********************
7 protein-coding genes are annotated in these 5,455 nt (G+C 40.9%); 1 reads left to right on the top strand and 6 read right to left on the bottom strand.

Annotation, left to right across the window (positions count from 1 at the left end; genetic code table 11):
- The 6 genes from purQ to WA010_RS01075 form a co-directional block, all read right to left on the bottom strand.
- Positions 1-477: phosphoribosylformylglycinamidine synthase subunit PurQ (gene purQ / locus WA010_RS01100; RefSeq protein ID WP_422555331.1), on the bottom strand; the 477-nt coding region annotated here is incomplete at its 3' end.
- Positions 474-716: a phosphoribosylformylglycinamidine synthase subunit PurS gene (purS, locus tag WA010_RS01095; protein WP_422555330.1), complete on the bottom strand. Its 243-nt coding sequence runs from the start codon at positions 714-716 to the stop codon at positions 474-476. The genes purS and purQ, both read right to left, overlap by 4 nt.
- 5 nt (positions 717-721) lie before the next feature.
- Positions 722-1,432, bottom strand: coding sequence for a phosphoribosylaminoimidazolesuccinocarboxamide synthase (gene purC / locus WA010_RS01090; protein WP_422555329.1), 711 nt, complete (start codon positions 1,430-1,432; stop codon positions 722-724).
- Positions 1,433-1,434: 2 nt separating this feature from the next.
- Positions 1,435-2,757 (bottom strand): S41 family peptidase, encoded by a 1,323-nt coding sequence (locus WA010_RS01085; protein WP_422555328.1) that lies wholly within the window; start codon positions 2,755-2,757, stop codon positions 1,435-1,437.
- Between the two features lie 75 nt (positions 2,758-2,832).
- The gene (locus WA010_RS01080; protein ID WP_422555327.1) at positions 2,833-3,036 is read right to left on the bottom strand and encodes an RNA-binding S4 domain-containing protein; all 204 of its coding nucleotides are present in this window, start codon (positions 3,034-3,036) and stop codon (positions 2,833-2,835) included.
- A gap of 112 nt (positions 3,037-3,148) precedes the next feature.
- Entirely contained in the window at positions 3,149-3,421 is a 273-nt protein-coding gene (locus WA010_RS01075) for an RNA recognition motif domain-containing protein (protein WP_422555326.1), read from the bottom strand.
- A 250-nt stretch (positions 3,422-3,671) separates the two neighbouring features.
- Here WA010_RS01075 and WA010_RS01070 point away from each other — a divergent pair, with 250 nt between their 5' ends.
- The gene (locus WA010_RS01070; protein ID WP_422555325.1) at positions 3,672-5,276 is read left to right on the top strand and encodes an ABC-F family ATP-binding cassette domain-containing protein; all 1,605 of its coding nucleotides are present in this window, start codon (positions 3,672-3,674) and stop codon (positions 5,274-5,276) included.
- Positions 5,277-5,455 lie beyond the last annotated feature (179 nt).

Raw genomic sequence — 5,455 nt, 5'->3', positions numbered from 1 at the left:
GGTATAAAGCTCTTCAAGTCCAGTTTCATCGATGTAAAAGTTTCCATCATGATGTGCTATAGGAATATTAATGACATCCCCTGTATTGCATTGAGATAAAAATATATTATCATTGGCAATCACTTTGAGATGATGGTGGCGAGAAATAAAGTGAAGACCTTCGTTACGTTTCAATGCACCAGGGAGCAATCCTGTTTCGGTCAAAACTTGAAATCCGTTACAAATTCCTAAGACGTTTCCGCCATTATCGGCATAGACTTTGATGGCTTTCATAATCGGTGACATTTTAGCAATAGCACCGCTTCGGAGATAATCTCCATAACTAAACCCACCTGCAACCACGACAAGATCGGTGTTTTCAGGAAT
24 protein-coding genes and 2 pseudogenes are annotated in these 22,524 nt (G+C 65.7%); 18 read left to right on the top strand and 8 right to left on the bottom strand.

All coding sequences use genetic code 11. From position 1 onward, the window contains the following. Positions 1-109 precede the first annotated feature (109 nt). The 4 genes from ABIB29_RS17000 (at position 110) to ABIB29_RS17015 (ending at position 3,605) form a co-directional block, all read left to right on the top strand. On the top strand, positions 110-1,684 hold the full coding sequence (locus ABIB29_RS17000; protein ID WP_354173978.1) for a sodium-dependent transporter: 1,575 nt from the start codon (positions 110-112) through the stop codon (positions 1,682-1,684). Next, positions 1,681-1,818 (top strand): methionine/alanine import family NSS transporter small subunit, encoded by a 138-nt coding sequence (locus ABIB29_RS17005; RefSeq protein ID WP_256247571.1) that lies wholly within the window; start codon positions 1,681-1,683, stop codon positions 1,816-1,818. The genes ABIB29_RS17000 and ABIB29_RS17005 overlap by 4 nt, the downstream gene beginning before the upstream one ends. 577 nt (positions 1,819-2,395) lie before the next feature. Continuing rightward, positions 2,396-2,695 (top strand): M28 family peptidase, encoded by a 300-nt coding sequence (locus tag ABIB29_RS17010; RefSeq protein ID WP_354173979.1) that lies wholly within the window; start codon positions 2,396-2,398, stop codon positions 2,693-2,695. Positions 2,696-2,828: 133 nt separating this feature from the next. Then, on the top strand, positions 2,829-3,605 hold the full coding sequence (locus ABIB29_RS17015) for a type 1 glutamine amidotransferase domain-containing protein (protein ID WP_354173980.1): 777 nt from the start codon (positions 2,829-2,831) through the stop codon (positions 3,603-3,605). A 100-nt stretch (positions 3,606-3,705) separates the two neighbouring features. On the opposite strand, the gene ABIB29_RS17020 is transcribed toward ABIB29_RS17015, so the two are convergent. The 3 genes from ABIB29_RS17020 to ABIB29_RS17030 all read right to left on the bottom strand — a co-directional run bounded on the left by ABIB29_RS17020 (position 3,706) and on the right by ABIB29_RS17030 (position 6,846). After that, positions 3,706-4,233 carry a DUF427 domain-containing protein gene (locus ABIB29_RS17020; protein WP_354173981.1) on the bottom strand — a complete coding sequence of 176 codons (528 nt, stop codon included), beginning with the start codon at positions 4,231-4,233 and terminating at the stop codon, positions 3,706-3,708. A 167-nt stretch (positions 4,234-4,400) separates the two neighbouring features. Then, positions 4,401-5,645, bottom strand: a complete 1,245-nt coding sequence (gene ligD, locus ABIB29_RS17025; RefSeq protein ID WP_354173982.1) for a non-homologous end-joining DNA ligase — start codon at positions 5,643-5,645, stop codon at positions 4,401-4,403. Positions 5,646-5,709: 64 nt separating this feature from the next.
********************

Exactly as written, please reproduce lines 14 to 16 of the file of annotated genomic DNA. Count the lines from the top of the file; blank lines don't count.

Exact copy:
- A 250-nt stretch (positions 3,422-3,671) separates the two neighbouring features.
- Here WA010_RS01075 and WA010_RS01070 point away from each other — a divergent pair, with 250 nt between their 5' ends.
- The gene (locus WA010_RS01070; protein ID WP_422555325.1) at positions 3,672-5,276 is read left to right on the top strand and encodes an ABC-F family ATP-binding cassette domain-containing protein; all 1,605 of its coding nucleotides are present in this window, start codon (positions 3,672-3,674) and stop codon (positions 5,274-5,276) included.